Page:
An unemployed man has unearthed the largest hoard of Anglo-Saxon gold ever found with the help of his metal detector. Experts are now calculating its value—a process that could take more than a year because of its size.

Terry Herbert from Burntwood, Staffordshire, stumbled on the hoard in a private field with his trusty 14-year-old metal detector. Over five days in July, the 55-year-old dug up a fortune on the farmland near to his home. The find was declared as treasure by coroner Andrew Haigh, which means the cache will be offered for sale after it is valued.

More than 1,500 pieces of treasure—including around 11lbs of gold and 5.5lbs of silver—has now been uncovered. Archaeologists believe the hoard dates back to the seventh century and may have belonged to Saxon royalty. Among the riches are warfare paraphernalia, including sword pommel caps and hilt plates, often inlaid with precious stones.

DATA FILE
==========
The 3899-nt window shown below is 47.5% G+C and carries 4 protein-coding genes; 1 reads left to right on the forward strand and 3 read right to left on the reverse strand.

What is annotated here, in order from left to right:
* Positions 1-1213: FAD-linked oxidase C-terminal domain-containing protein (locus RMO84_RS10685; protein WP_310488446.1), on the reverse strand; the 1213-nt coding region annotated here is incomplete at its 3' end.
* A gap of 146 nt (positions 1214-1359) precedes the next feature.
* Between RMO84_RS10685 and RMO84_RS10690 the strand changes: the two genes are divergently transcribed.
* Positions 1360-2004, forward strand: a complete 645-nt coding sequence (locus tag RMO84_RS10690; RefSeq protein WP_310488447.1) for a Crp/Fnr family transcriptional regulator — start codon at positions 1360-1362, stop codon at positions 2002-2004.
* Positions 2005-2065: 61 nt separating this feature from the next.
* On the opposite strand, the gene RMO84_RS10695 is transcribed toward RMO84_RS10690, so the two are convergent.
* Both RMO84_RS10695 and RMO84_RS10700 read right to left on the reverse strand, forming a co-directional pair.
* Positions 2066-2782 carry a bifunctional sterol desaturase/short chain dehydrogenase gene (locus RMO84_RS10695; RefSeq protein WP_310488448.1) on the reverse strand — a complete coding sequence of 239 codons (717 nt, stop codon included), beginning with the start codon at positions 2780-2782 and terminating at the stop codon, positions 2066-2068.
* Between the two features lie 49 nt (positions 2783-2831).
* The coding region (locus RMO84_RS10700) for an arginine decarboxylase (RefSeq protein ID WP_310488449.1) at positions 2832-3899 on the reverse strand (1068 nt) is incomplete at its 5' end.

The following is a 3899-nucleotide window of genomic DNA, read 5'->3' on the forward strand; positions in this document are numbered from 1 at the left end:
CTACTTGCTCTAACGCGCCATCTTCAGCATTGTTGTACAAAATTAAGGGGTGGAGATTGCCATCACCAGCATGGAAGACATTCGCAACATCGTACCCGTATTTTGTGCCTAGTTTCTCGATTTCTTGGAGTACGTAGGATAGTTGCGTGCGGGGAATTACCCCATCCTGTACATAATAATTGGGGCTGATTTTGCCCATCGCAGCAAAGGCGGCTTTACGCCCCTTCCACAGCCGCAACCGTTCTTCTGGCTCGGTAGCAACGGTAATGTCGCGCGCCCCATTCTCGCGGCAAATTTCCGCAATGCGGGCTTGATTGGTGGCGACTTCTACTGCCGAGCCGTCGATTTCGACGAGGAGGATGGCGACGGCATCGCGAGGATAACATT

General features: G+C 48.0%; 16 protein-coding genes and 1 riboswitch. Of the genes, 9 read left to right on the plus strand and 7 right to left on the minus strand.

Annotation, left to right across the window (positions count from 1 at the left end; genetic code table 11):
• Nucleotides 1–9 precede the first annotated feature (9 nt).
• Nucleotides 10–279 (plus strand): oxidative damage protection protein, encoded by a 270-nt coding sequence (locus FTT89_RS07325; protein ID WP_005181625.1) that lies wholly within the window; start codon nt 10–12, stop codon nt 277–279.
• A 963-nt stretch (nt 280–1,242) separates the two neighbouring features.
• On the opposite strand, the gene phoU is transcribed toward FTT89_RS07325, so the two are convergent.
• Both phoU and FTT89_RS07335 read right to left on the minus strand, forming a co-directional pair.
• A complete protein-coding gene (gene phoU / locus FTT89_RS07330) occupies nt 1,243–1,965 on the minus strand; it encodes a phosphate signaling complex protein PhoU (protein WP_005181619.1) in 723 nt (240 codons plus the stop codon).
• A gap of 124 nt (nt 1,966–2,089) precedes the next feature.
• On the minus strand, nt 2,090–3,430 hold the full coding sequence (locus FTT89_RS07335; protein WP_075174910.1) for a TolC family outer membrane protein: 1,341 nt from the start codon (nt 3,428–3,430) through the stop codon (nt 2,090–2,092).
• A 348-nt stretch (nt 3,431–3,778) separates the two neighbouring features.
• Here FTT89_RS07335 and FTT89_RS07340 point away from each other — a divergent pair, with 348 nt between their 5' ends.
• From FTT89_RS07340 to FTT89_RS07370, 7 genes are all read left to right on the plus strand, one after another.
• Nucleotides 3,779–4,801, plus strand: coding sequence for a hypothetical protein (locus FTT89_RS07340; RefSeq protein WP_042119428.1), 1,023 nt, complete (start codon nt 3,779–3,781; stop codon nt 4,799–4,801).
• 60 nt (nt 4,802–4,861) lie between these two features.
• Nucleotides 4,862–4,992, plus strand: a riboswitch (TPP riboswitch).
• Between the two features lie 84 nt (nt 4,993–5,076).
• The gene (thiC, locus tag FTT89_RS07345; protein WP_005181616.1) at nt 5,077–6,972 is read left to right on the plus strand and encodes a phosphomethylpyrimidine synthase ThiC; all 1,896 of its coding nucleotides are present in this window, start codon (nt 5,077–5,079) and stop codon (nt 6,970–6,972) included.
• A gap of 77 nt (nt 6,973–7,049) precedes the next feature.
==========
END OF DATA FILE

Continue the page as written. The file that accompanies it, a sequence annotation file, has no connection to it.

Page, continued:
Leslie Webster, former keeper at the British Museum's Department of Prehistory and Europe, said the find would "alter our perceptions of Anglo-Saxon England as radically, if not more so, as the Sutton Hoo discoveries."

"(It is) absolutely the equivalent of finding a new Lindisfarne Gospels or Book of Kells," he said.

Dr Kevin Leahy, national finds adviser from the Portable Antiquities Scheme, added that while the quantity of gold was amazing, the craftsmanship was "consummate. Its origins are clearly the very highest-levels of Saxon aristocracy or royalty," he said. "It belonged to the elite."

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